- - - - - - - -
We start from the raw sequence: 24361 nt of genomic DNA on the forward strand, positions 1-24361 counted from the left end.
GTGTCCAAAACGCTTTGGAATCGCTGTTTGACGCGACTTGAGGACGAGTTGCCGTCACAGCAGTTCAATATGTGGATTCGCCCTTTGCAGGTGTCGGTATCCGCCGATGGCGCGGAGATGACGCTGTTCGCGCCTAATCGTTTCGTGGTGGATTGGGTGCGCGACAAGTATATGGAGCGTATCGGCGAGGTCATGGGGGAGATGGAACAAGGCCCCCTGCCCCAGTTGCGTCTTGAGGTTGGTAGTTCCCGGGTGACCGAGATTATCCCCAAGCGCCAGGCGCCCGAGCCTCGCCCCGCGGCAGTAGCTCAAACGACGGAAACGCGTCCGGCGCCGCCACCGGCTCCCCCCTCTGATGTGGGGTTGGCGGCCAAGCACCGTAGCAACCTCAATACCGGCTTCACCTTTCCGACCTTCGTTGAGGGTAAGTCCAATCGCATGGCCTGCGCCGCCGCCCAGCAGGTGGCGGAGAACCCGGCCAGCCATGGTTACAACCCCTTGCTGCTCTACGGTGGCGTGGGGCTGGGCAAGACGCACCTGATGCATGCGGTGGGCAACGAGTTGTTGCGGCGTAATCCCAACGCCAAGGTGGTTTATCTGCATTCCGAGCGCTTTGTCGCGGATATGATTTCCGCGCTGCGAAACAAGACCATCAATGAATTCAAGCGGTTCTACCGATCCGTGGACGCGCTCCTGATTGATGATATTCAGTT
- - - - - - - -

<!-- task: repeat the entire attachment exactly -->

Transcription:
We start from the raw sequence: 24361 nt of genomic DNA on the forward strand, positions 1-24361 counted from the left end.
GTGTCCAAAACGCTTTGGAATCGCTGTTTGACGCGACTTGAGGACGAGTTGCCGTCACAGCAGTTCAATATGTGGATTCGCCCTTTGCAGGTGTCGGTATCCGCCGATGGCGCGGAGATGACGCTGTTCGCGCCTAATCGTTTCGTGGTGGATTGGGTGCGCGACAAGTATATGGAGCGTATCGGCGAGGTCATGGGGGAGATGGAACAAGGCCCCCTGCCCCAGTTGCGTCTTGAGGTTGGTAGTTCCCGGGTGACCGAGATTATCCCCAAGCGCCAGGCGCCCGAGCCTCGCCCCGCGGCAGTAGCTCAAACGACGGAAACGCGTCCGGCGCCGCCACCGGCTCCCCCCTCTGATGTGGGGTTGGCGGCCAAGCACCGTAGCAACCTCAATACCGGCTTCACCTTTCCGACCTTCGTTGAGGGTAAGTCCAATCGCATGGCCTGCGCCGCCGCCCAGCAGGTGGCGGAGAACCCGGCCAGCCATGGTTACAACCCCTTGCTGCTCTACGGTGGCGTGGGGCTGGGCAAGACGCACCTGATGCATGCGGTGGGCAACGAGTTGTTGCGGCGTAATCCCAACGCCAAGGTGGTTTATCTGCATTCCGAGCGCTTTGTCGCGGATATGATTTCCGCGCTGCGAAACAAGACCATCAATGAATTCAAGCGGTTCTACCGATCCGTGGACGCGCTCCTGATTGATGATATTCAGTT